“Reputable international schools, while supporting destination success for their students, also encourage a ‘best fit’ approach for future pathways to address the strengths and goals of each individual student. This can conflict with the ambitions of some parents who look to their child’s school to fulfil their personal dream of a child at Harvard.”
Schools that are responsible in this way are also good partners for foreign universities who want to enrol only students with the best chance of succeeding in their programmes.
Another way in which international schools can prepare student for study abroad – especially in the West – is that they opt for a holistic philosophy of learning where extracurricular activities, sports, the arts, volunteerism, etc. are complements to academic courses. ISC Research notes that,
“In some countries in Asia, this holistic approach can be dramatically different to the narrower curriculum, rote and didactic approach to learning, and highly pressured examination systems required by government-funded schools.”
What parents value
ISC Research conducted a qualitative survey among 51 people representatives at internationals schools in 33 countries – 91% of whom were senior leaders at the schools. When asked about what parents value the most, the respondents most frequently cited international schools’ “teaching and learning, international curriculum, community, facilities, and international context.”
The number of English-medium international schools has grown substantially in Southeast Asia: 1,905 in 2022 versus 1,528 in 2017. Many schools of these schools are in Indonesia, Malaysia, Vietnam, Thailand, and Singapore. The white paper states, “Facilities in international schools are, in general, dramatically better than most government and domestic private schools throughout South-East Asia.”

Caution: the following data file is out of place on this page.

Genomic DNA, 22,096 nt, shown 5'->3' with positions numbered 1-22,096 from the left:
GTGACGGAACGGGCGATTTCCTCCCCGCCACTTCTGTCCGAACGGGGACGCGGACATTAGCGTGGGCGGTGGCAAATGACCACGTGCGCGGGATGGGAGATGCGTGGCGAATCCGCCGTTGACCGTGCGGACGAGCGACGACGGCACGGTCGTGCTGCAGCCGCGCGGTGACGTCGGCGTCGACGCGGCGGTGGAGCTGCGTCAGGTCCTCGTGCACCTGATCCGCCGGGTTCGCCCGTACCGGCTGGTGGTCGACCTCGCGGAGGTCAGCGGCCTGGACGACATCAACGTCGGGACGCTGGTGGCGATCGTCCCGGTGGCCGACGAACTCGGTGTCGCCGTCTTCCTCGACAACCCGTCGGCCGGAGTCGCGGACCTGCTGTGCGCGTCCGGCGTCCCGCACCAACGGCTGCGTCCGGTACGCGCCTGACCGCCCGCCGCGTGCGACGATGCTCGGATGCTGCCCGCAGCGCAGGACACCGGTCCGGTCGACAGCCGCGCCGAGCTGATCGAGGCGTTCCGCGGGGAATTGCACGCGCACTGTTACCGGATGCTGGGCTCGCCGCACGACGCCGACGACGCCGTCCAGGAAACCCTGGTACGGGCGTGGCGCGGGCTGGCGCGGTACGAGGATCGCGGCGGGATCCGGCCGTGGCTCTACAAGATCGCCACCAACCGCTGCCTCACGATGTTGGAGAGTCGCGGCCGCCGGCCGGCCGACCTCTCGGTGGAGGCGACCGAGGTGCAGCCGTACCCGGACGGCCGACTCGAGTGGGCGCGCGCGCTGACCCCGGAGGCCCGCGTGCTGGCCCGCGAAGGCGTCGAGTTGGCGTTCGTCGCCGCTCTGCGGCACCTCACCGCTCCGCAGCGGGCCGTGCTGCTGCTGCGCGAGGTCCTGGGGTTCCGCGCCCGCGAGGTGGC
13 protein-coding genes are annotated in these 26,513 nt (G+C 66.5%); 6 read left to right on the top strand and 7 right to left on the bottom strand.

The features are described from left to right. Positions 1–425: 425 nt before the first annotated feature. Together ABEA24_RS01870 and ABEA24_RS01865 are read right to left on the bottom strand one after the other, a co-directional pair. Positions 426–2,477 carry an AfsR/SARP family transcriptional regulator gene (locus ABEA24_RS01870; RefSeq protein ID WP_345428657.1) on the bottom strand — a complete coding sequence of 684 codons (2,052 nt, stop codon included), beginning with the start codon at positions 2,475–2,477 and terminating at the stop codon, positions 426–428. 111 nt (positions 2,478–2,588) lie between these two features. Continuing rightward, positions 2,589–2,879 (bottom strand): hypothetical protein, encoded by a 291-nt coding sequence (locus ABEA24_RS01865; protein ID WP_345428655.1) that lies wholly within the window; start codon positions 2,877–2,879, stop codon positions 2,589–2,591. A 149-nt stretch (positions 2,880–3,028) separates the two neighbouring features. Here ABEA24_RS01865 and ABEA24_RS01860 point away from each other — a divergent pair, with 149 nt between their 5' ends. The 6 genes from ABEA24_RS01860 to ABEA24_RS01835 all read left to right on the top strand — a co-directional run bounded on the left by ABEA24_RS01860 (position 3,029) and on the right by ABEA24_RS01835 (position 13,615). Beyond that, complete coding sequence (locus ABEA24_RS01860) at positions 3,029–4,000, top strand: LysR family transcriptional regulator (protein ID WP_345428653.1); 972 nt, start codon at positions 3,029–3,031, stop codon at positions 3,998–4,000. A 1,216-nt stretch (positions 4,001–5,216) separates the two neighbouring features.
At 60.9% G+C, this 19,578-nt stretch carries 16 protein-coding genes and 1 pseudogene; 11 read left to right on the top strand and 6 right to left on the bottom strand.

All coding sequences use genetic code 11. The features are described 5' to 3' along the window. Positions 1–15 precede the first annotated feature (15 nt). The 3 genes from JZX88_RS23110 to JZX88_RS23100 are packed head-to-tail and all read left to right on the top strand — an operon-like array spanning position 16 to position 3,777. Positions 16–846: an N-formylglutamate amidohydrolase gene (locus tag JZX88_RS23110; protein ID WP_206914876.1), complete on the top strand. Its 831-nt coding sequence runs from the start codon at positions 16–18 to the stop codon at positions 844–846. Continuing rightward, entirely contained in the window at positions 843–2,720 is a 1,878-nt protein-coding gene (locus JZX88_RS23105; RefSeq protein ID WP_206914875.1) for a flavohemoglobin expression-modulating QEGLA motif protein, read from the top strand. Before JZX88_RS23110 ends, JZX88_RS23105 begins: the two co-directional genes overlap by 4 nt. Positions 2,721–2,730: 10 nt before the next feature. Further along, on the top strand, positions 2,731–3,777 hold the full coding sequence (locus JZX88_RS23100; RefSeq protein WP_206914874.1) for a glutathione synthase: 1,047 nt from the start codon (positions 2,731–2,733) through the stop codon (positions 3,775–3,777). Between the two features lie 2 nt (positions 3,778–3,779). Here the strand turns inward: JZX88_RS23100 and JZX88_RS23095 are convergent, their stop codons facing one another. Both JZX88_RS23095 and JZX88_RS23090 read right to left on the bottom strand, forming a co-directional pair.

In the Middle East, the UAE is notable for how many international schools it hosts, with almost four in ten students (38%) enrolled in international schools in Western Asia found in the UAE.
In Africa, going to an international school can be the difference between having or not having an Internet connection, or being able to tolerate extreme heat or having to leave early because of that heat. Graham Carlini Watts, an international education consultant and Director of Professional Learning at the Association of International Schools in Africa, notes,
“In some countries, international schools are the only schools that can afford good internet access, and in Nigeria, which has introduced planned electricity load shedding (power cuts) due to supply issues, international schools are often the only schools that can afford generators to power air conditioning.”
Mr Watts also points out that COVID-related technology advances in African international schools are helping to retain a large pool of qualified students for study abroad:
“Thanks to COVID, the tech is set up and the teachers are now sufficiently competent to enrich teaching and learning, and to support hybrid learning where necessary if it means a school not losing a child. It’s a brave new world and I think these types of technology-rich teaching and learning innovations will remain in the region.”